Scottish National Dictionary (1700–)
ASHET(T), Aschet, Ass(i)et, Ashad, n. An oval, flat plate or dish, generally large, on which a joint or other food is served. Gen.Sc. (Unknown in St.Eng. or Eng. dialect.) [′ɑʃət Sc.; ′ɑʃəd Cai.]
Sc. 1782 J. Sinclair Ob. Sc. Dial. 146:
An asset, a small dish, or plate. Sc. 1858 E. B. Ramsay Reminisc. (1860) 260:
The plate on which a joint or side-dish was placed upon the table, was an ashet. Sc. 1923 R. A. Taylor The End of Fiammetta 76:
I wad gie elfin scarlet cates On ashets coloured fine. Cai. 1932 3 :
Ashad = ashet. In common use. Inv. 1725 W. Mackay (ed.) Ltr. Bk. of Bailie J. Steuart 236:
Two large flat dishes for roast or boiled meat, and few ashetts ditto. Abd.(D) 1871 W. Alexander Johnny Gibb 279:
Samie 'imsel' cuttit feckly, . . . on a muckle ashet, wi's fir gullie, 't I pat an edge on till 'im for the vera purpose. Lth. 1819 J. Thomson Poems 74:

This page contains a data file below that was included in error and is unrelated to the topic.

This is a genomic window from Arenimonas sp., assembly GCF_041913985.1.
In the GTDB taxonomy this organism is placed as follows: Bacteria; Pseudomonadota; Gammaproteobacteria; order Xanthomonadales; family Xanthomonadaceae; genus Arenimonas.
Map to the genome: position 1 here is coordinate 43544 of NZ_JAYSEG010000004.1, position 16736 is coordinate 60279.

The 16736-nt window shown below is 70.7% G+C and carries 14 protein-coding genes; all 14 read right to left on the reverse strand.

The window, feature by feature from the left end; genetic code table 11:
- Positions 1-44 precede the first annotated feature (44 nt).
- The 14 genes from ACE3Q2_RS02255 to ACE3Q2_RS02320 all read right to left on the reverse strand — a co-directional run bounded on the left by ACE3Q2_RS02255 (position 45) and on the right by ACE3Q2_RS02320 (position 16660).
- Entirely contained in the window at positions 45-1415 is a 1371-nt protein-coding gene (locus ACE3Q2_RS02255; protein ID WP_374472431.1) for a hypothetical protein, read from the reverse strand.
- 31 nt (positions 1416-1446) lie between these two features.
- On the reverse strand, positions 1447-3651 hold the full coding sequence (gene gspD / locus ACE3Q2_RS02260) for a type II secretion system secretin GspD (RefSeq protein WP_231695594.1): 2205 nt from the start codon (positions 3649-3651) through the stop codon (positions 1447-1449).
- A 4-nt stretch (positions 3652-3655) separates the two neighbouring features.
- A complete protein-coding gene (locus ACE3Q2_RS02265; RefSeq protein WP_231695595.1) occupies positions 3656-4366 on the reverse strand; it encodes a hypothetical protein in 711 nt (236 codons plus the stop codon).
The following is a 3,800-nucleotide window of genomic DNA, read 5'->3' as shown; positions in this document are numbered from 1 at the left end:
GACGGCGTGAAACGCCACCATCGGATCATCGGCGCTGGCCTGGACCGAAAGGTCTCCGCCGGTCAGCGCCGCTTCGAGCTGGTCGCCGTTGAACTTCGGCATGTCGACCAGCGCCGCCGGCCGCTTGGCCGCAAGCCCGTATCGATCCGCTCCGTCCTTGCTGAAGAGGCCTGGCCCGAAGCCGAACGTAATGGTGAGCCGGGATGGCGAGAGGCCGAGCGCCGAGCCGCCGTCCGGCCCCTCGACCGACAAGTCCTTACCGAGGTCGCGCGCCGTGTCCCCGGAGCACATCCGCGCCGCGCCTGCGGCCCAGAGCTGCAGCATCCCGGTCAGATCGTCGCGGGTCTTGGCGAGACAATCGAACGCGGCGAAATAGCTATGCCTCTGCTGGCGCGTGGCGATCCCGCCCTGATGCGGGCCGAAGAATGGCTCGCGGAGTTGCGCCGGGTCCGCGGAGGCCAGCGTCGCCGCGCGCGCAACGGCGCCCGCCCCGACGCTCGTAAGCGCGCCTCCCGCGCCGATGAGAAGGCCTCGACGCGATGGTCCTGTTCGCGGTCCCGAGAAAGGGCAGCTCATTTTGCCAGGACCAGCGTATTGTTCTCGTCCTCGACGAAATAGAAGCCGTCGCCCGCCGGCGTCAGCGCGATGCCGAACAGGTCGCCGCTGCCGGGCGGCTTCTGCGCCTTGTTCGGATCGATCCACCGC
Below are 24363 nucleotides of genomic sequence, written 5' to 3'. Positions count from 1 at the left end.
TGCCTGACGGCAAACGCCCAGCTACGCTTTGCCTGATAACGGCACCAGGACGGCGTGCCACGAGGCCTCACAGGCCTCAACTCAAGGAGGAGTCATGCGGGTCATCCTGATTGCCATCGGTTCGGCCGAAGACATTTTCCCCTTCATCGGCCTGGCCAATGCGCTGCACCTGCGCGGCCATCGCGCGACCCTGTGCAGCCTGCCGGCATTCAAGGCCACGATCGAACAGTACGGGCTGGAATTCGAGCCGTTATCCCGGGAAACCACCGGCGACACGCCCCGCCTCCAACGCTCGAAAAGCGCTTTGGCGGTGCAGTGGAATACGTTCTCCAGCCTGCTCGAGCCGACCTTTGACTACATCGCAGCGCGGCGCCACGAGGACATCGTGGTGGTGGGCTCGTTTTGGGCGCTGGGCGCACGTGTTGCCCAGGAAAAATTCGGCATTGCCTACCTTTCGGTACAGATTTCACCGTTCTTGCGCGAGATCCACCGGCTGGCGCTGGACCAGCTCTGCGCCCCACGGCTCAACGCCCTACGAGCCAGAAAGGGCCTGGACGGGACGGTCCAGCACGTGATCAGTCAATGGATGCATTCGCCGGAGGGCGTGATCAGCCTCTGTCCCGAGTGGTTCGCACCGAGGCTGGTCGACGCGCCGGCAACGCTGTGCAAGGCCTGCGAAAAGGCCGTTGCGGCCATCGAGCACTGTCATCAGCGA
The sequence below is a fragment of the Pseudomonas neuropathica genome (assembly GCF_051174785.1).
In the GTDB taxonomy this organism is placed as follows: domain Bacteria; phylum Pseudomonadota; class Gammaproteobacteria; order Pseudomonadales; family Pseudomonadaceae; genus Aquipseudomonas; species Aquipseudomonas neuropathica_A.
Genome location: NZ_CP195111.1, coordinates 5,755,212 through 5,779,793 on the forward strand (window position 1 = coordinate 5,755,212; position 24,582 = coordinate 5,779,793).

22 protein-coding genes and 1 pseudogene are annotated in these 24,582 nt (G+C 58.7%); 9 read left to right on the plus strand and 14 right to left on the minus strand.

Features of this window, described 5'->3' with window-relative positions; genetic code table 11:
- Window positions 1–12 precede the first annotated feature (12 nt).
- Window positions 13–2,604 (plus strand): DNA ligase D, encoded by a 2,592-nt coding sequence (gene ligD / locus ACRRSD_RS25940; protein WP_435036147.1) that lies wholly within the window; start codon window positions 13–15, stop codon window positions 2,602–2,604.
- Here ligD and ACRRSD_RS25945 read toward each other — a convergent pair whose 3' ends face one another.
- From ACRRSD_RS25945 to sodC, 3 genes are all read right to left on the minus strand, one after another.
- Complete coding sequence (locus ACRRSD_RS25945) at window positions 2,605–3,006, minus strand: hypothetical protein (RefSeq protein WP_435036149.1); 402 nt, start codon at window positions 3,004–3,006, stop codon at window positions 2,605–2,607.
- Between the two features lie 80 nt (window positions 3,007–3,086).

Assiets oval, round, and square, Puddin plates the best o' ware. Arg. 1907 N. Munro Daft Days iii.:
“I'm long of coming, like Royal Charlie,” Kate proceeded, as she passed the ashets on to Miss Dyce. Kcb. 1824 MacTaggart Gallov. Encycl. 22:
Aschet, the king of the trencher tribe. Some time ago they were made of pewter . . . and stood on the loftiest skelf [of the dresser] like so many shields.
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"Ashet(t) n.". Dictionary of the Scots Language. 2004. Scottish Language Dictionaries Ltd. Accessed 28 May 2018 <http://www.dsl.ac.uk/entry/snd/ashett>
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